And this process need not be left to the unconscious. Cartwright believes one can exercise conscious control over recurring bad dreams. As soon as you awaken, identify what is upsetting about the dream. Visualize how you would like it to end instead; the next time i t occurs, try to wake up just enough to control its course. With much practice people can learn to, literally, do it in their sleep.
At the end of the day, there ’ s probably little reason to pay attention to our dreams at all unless they keep us from sleeping or “ we wake up in a panic, ” Cartwright says. Terrorism, economic uncertainties and general feelings of insecurity have increased p eople’s anxiety. Those suffering from persistent nightmares should seek help from a therapist . For the rest of us, the brain has its ways of working through bad feelings. Sleep -- or rather dream -- on it and you’ll feel better in the morning.
31. Researchers have come to believe that dreams ________.
[A] can be modified in their courses
[B] are susceptible to emotional changes
[C] reflect our innermost desires and fears （ A ）
[D] are a random outcome of neural repairs
32. By referring to the limbic system, the author intends to show ________.
[A] its function in our dreams
[B] the mechanism of REM sleep
[C] the relation of dreams to emotions （ C ）
[D] its difference from the prefrontal cortex
33. The negative feelings generated during the day tend to ________.
[A] aggravate in our unconscious mind
[B] develop into happy dreams
[C] persist till the time we fall asleep （ D ）
[D] show up in dreams early at night
34. Cartwright seems to suggest that ________.
[A] waking up in time is essential to the ridding of bad dreams
[B] visualizing bad dreams helps bring them under control
[C] dreams should be left to their natural progression （ D ）
[D] dreaming may not entirely belong to the unconscious
35. What advice might Cartwright give to those who sometimes have bad dreams?
[A] Lead your life as usual.
[B] Seek professional help.
[C] Exercise conscious control. （ A ）
[D] Avoid anxiety in the daytime.
Americans no longer expect public figures, whether in speech or in writing, to command the English language with skill and gift. Nor do they aspire to such command themselves. In his latest book, Doing Our Own Thing: The Degradation o f Language a nd Music a nd Why We Should , Like, Care , John McWhorter, a linguist and controversialist of mixed liberal and conservative views, sees the triumph of 1960s counter-culture as responsible for the decline of formal English.
B laming the permissive 1960s is nothing new, but this is not yet another criticism against the decline in education . M r. McWhorter ’ s academic speciality is language history and change, and he sees the gradual disappearance of “ whom ,” for example, to be natural and no more regrettable than the loss of the case-endings of Old English.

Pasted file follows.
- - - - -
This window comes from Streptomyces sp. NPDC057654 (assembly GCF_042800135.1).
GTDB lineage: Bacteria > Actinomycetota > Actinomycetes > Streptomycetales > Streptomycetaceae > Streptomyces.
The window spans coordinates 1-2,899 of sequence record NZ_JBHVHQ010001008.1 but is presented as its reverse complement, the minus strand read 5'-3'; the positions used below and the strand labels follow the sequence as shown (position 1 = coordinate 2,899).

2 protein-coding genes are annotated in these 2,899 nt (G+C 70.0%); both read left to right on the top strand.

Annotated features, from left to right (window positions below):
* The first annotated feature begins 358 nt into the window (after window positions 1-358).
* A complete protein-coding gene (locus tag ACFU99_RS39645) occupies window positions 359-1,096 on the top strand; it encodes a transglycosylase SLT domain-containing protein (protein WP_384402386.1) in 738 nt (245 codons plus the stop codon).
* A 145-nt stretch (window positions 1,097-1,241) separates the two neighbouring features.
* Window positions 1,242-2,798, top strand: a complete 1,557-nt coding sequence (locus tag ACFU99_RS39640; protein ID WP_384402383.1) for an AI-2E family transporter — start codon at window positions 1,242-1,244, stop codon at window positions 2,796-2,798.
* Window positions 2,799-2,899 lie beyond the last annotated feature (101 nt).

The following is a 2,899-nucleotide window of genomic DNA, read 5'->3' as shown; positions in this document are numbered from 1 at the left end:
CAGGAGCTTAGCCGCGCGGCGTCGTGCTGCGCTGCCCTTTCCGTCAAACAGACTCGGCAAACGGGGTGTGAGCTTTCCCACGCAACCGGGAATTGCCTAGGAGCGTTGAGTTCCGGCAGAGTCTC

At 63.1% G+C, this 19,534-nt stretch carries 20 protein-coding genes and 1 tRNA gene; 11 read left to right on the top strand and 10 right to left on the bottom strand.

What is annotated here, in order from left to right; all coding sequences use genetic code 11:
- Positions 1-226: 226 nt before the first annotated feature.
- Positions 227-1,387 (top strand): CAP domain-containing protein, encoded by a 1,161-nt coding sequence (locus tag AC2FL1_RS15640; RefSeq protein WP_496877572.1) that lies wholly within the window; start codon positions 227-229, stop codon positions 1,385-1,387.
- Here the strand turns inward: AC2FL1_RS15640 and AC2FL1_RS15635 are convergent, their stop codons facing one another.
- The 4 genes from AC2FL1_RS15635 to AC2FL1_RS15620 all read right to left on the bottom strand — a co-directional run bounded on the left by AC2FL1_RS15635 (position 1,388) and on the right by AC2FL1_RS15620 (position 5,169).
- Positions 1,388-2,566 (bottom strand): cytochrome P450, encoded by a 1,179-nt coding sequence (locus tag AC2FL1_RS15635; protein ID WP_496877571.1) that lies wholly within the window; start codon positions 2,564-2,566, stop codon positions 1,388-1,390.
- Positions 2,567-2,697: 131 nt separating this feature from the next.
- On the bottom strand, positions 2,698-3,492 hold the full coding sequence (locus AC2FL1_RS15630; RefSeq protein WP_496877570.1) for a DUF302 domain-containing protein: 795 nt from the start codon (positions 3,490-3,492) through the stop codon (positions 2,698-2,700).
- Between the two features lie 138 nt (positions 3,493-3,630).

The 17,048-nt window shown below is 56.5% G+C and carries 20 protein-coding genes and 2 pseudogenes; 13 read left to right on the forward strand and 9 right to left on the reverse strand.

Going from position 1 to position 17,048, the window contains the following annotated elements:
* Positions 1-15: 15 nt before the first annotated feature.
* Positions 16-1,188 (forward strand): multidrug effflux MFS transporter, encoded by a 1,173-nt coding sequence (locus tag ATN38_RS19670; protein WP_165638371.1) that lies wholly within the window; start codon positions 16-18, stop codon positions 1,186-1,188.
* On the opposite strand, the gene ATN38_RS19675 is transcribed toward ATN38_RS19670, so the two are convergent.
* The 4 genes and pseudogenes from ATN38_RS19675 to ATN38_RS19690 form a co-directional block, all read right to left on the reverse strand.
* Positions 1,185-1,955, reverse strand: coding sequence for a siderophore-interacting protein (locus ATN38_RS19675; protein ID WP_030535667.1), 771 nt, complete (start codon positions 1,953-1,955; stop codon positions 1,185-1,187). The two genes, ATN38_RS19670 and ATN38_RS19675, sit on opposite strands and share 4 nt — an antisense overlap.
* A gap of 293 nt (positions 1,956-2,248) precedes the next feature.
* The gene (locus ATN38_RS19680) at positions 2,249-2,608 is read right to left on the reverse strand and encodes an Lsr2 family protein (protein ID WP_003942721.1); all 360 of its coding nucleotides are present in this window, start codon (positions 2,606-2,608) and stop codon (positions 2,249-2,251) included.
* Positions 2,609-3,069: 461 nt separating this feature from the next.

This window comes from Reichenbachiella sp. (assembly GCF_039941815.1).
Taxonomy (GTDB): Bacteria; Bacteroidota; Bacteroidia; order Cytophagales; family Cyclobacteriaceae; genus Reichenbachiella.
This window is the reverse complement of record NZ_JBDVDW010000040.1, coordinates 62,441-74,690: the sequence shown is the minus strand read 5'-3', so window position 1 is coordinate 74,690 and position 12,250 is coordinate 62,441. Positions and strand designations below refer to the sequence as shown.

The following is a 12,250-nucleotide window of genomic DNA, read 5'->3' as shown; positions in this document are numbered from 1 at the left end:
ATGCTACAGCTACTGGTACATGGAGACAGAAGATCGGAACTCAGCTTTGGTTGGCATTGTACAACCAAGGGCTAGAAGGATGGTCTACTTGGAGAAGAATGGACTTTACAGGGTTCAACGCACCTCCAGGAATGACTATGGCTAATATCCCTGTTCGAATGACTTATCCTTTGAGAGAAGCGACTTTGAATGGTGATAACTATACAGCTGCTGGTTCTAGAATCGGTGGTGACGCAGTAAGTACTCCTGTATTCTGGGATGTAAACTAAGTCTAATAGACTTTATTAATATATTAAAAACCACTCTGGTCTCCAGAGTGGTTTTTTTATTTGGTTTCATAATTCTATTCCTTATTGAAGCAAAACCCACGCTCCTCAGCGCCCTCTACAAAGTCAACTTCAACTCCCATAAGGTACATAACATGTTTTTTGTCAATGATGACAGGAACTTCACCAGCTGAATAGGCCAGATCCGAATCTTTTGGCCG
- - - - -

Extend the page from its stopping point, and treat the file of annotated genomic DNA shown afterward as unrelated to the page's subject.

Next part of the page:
But the cult of the authentic and the personal, “ doing our own thing ,” has spelt the death of formal speech, writing, poetry and music. While even the modestly educated sought an elevated tone when they put pen to paper before the 1960s, even the most we ll regarded writing since then has sought to capture spoken English on the page. Equally, in poetry, the highly personal, performative genre is the only form that could claim real liveliness. In both oral and written English, talking is triumphing over speaking, spontaneity over craft.
Illustrated with an entertaining array of examples from both high and low culture, the trend that Mr. McWhorter documents is unmistakable. But it is less clear, to take the question of his subtitle, why we should, like, care. As a linguist, he acknowledge s that all varieties of human language, including non-standard ones like Black English, can be powerfully expressive -- there exists no language or dialect in the world that cannot convey complex ideas . He is not arguing, as many do, that we can no longer think straight because we do not talk proper.
Russians have a deep love for their own language and carry large chunks of memorized poetry in their heads, while Italian politicians tend to elaborate speech that would seem old-fashioned to most English-speakers. Mr. McWhorter acknowledges that formal language is not strictly necessary, and proposes no radical education reforms -- he is really grieving over the loss of something beautiful more than useful. We now take our English “on paper plates instead of china . ” A shame, perhaps, but probably an inevitable one.
36. According to McWhorter, the decline of formal English ________.
[A] is inevitable in radical education reforms
[B] is but all too natural in language development
[C] has caused the controversy over the counter-culture （ B ）
[D] brought about changes in public attitudes in the 1960s
37. The word “ talking ” (Line 6, Paragraph 3) denotes ________.
[C] liveliness （ D ）
38. To which of the following statements would McWhorter most likely agree?
[A] Logical thinking is not necessarily related to the way we talk.
[B] Black English can be more expressive than standard English.
[C] Non-standard varieties of human language are just as entertaining. （ A ）
[D] Of all the varieties, standard English can best convey complex ideas.
39. The description of Russians ’ love of memorizing poetry shows the author ’ s ________.
[A] interest in their language
[B] appreciation of their efforts
[C] admiration for their memory （ B ）
[D] contempt for their old-fashionedness
40. According to the last paragraph, “ paper plates ” is to “ china ” as ________.
[A] “ temporary ” is to “ permanent ”
[B] “ radical ” is to “ conservative ”
[C] “ functional ” is to “ artistic ” （ C ）
[D] “ humble ” is to “ noble ”
In the following text, some sentences have been removed. For Questions 41-45, choose the most suitable one from the list A-G to fit into each of the numbered blanks. There are two extra choices, which do not fit in any of the gaps. Mark your answers on ANSWE R SHEET 1 . (10 points)